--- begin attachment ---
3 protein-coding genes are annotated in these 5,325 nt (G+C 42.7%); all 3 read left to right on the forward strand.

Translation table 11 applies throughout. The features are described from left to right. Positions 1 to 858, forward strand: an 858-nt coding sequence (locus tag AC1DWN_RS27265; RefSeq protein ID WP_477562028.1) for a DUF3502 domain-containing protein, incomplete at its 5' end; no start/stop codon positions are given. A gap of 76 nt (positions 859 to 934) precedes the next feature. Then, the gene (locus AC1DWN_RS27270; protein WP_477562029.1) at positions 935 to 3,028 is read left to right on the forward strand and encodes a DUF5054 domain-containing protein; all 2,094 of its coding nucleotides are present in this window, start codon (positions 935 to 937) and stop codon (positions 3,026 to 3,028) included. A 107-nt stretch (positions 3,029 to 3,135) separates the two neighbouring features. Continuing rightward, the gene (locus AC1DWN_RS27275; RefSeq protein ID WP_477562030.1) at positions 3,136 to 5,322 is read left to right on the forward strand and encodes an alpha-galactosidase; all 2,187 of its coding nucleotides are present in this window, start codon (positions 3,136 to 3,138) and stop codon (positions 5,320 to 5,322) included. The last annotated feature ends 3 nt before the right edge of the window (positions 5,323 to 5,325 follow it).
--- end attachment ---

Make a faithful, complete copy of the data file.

3 protein-coding genes are annotated in these 5,325 nt (G+C 42.7%); all 3 read left to right on the forward strand.

Translation table 11 applies throughout. The features are described from left to right. Positions 1 to 858, forward strand: an 858-nt coding sequence (locus tag AC1DWN_RS27265; RefSeq protein ID WP_477562028.1) for a DUF3502 domain-containing protein, incomplete at its 5' end; no start/stop codon positions are given. A gap of 76 nt (positions 859 to 934) precedes the next feature. Then, the gene (locus AC1DWN_RS27270; protein WP_477562029.1) at positions 935 to 3,028 is read left to right on the forward strand and encodes a DUF5054 domain-containing protein; all 2,094 of its coding nucleotides are present in this window, start codon (positions 935 to 937) and stop codon (positions 3,026 to 3,028) included. A 107-nt stretch (positions 3,029 to 3,135) separates the two neighbouring features. Continuing rightward, the gene (locus AC1DWN_RS27275; RefSeq protein ID WP_477562030.1) at positions 3,136 to 5,322 is read left to right on the forward strand and encodes an alpha-galactosidase; all 2,187 of its coding nucleotides are present in this window, start codon (positions 3,136 to 3,138) and stop codon (positions 5,320 to 5,322) included. The last annotated feature ends 3 nt before the right edge of the window (positions 5,323 to 5,325 follow it).